How do we determine the aroma profiles for our cocoa varieties?
Have you ever wondered how we determine the aroma for our fine flavor cocoa varieties? How do we end up giving the cocoa aromas such as "coconut", "black tea" or "sesame"? Learn in this blog post which cocoa variety is best is suitable for your taste.t.
Cocoa is similar in flavor to red wine: there are over 500 flavor compounds
You are probably familiar with such aroma descriptions from the world of wine, where almost every bottle has a taste description. Here, other foods are often used for comparison, whose aroma profile the wine should remind of, e.g. peach, blackberry, pear.
This approach to flavor description is now common in the world of quality coffee. Only in the world of cocoa and above all of drinking chocolate are such aroma designations still largely uncommon.
The craft chocolate scene is just emerging
This is of course due to the fact that the craft chocolate scene and the knowledge of fine flavor cocoa is only just beginning to emerge. Only about 5% of the cocoa harvested worldwide is so-called "fine" cocoa, often aptly called "aroma" cocoa because of its full aroma. The remaining 95% bulk cocoa is pretty uninteresting from a culinary point of view and usually only serves as a carrier for sweets such as caramel, crunchy biscuits, etc.
The cocoa producers want to set themselves apart in the market through quality & determine the aroma profiles themselves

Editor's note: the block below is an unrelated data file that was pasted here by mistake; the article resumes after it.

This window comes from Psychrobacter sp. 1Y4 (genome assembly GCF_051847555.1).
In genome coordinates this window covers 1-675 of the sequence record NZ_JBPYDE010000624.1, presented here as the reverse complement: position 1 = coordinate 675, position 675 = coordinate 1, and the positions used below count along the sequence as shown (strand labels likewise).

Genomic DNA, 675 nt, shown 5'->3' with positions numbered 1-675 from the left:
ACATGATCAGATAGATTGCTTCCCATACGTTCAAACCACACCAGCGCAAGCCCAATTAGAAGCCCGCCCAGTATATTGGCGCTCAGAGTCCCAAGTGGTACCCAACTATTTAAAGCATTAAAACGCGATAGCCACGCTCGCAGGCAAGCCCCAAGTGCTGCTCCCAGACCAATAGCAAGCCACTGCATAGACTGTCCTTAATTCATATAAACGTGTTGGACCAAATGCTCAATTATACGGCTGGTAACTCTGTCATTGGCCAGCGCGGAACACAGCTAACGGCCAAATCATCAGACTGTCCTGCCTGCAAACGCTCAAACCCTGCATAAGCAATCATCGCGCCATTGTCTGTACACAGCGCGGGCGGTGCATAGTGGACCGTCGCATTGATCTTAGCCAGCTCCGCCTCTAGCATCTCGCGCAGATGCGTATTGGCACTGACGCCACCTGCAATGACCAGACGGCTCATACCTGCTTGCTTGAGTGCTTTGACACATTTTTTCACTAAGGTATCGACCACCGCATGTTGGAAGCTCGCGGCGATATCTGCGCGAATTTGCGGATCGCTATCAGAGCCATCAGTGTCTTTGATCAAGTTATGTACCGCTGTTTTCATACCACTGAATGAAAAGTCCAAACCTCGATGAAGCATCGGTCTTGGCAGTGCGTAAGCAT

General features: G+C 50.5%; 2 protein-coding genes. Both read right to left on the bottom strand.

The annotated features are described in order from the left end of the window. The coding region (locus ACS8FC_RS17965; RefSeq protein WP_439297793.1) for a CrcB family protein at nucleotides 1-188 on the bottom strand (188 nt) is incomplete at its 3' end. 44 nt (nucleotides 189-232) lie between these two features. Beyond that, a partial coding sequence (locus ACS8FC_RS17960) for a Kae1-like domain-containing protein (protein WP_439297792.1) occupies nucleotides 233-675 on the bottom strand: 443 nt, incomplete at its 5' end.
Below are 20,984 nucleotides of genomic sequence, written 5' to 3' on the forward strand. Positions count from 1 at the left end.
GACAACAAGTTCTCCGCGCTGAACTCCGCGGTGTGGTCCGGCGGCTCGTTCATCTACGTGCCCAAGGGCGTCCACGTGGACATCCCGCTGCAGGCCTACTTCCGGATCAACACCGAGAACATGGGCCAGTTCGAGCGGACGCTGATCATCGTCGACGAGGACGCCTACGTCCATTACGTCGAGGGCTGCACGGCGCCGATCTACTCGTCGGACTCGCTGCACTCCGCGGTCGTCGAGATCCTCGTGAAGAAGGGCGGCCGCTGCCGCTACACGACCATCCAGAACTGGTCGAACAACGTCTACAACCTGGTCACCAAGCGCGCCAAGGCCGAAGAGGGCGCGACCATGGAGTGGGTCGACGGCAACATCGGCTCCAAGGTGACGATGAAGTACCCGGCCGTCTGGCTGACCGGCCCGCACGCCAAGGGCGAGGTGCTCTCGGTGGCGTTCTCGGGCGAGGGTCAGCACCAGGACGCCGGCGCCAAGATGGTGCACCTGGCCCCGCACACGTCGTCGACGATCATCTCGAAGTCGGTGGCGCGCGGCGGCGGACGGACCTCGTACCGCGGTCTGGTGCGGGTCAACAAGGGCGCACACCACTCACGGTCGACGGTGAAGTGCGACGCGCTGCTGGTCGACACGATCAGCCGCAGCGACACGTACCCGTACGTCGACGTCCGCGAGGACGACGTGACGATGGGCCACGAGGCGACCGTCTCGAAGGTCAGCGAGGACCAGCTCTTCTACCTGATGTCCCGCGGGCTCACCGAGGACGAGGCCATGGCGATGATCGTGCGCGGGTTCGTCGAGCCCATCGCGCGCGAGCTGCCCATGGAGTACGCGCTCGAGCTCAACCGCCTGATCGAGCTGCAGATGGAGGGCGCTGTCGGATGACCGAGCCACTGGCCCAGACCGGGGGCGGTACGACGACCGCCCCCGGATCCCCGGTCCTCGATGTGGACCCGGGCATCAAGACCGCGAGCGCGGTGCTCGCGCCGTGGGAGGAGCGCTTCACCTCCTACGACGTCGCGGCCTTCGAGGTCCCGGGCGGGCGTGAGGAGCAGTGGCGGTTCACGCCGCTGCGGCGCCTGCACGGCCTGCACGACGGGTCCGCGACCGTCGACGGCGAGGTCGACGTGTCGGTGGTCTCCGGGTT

Fortunately, there are now really many extremely good cocoa producers who are striving for better and better raw materials. In this way, they optimize the cultivation and cultivation conditions of the cocoa trees, but also the fermentation and subsequent drying of the cocoa beans. In order to be able to stand out in the market, these cocoa producers often give their cocoa beans to an independent taster panel consisting of cocoa sommeliers, who determine the dominant aroma profiles. As customers of the cocoa producers, we receive this information and make sure ourselves with a few test roasts before we buy the cocoa and have it made into bars.
Here I am determining roast profiles in our partner's factory.
Practice creates masters
The aroma information provided by the producers has always been 100% correct and I'm very happy about that, because it makes my job a lot less complicated. Nevertheless, I am as excited as a small child every time a new delivery is due, because the taste of the beans can change significantly during roasting and long grinding for over 3 days.
Of course you have to train your nose a bit to smell these nuances. It also helps if, like me, you have already consumed a lot of cocoa and bring comparative values with you. With some varieties, however, the aromas are so noticeable that you can't avoid smelling them, e.g. the note of sesame in theArhuaco from Colombia 🇨🇴 or the sour cherry atVirunga from Congo 🇨🇩..
The aging process changes the aroma
It remains a myth to me how much cocoa changes its aroma profile over time. I am now certain that the aroma varies significantly in the first 3 months after production and only then becomes relatively stable. By then, however, many of the volatile aromas that often only last a few days or weeks will have disappeared. It remains to find out how we can use this effect for ourselves and how much it really comes into play. I am excited!
Now new: visual aroma profiles
To help you decide which cocoa is right for you, we recently created visual flavor profiles for our current flavors. In addition to the aroma notes, we also presented the acidity and bitterness there. I hope this helps you with your decision!
Let me know what you think of it in the comments & if this visual representation is of any help to you.
As I was writing I drank: TrinitarioPapua New Guinea🇵🇬